European Southern Observatory (ESO)European Association for Astronomy Education (EAAE) Observatoire de ParisInstitut de Mécanique Céleste et de Calcul des Éphémérides (IMCCE)Astronomical Institute of the Academy of Sciences of the Czech Republic The Venus Transit 2004 European Science & Technology Week 2004Visit the websites of the VT-2004 organisers

The Venus Transit 2004

... Brief InfoSheet D5

Space probes map Venus

The dense cloudy shell of the Venusian atmosphere was for centuries an unsurmoutable barrier to exploring the planet's surface. The first maps of the planet, drawn with the aid of Earth-based telescopes in the 17th century, showed only some vague features. One of the earliest maps was made by the amateur astronomer F. Fonatana in 1645. He thought that he had discovered oceans and continents - but this turned out to be an optical illusion.

The most famous planetary observers of the 18th century were Herschel and Schröter. As a young man, William Herschel moved from his native city of Hannover to England where he constructed the best telescopes of the time and discovered the planet Uranus. Johann Hieronymus Schröter was an amateur astronomer who built an observatory at Lilienthal near Bremen; he noticed some fuzzy dark spots on the bright disk of Venus and believed that he had discovered some high mountain ranges. Herschel disagreed with Schröter's observations of Venusian mountains but he also saw some dark features. Both observers agreed that the visible surface was nothing but a shell of clouds.

When photography was introduced to astronomy and led to a large number of new discoveries in the late 19th century, scientists were very hopeful that the mysterious cloud-covered surface of Venus might be revealed. But this hope did not materialise; photography was of no help. The first good images were produced by F. E. Ross in 1923 at Mount Wilson Observatory. Some mysterious features showed up in ultraviolet light but they were explained as cloudy shapes, not surface features.

In 1962, NASA launched the first successful Venus mission. Mariner 2 encountered Venus on 14 December 1962 at a distance of about 35,000 kilometres above the planet's surface. It found no appreciable magnetic field or radiation belts. A pair of heat-sensing radiometers that scanned the disk of Venus as the probe swept by produced data showing the surface to be dry and scorching hot, a fairly even 425 degrees Celsius over the entire planet.

In 1973, Mariner 10 returned the first pictures of Venus . They were taken in ultraviolet light and also provided a movie of the flow and turbulence in the upper atmosphere of Venus.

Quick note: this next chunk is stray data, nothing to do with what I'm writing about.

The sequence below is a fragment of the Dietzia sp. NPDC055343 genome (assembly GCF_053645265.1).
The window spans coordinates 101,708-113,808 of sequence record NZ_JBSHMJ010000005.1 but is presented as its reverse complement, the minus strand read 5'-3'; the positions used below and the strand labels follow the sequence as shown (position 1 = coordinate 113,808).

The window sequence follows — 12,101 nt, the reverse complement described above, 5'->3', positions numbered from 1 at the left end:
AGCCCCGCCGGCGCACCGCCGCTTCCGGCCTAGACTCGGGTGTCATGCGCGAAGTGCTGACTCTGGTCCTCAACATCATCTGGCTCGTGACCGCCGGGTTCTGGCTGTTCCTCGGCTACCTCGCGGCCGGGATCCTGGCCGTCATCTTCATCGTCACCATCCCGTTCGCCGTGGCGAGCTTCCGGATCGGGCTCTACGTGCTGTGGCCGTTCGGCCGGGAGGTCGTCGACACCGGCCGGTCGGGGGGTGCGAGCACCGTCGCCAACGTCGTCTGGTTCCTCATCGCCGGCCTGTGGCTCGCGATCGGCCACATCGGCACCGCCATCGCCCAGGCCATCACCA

Lander of Venera 10 (credit: NASA)

The Soviet Union continued its exploration of Venus in 1975 with two heavy spacecraft Venera 9 and 10 . They each had an orbiter and a landing unit. Two days before encounter, each detached a lander probe, allowing it to continue on to a shallow entry path into Venus' atmosphere. The landing sites were separated by a distance of 2000 kilometres.

Both landing capsules sent back pictures of the surface of Venus which - despite the permanent dense clouds - turned out to be so bright that no artifical lighting was needed. The rocks had shadows. Each panorama showed a landscape with well distinguishable features up to 100 metres away. The landing sites were like stony deserts lacking both sand and dust, and covered by rocks measuring up to 10 metres across.

In 1978, the US Pioneer-Venus 2 released four cone-shaped probes into the atmosphere. The orbiter's radar mapped out surface features from above, revealing a giant 3,200 x 1,600 km plateau, 5 km higher than the surrounding area. Elsewhere a huge canyon 1,400 km long, 280 km at the widest part, and 4.6 km deep was found, as well as several old impact craters 600 to 700 km across but only 0.5 km deep.


In 1989, the USA launched the Magellan probe to Venus. Using synthetic aperture radar it made the best and most complete maps we have so far, covering (about 98% of the planet's surface) in 1990-1994. The resolution of the maps is as high as 100 metres and the elevation was measured with a resolution of 30 metres. Radar mapping revealed canyons, mountains, craters, volcanoes and volcanic formations.

The surface of Venus, according to the decision of the International Astronomical Union, has a feminine nomenclature: goddesses, heroines and other famous women.

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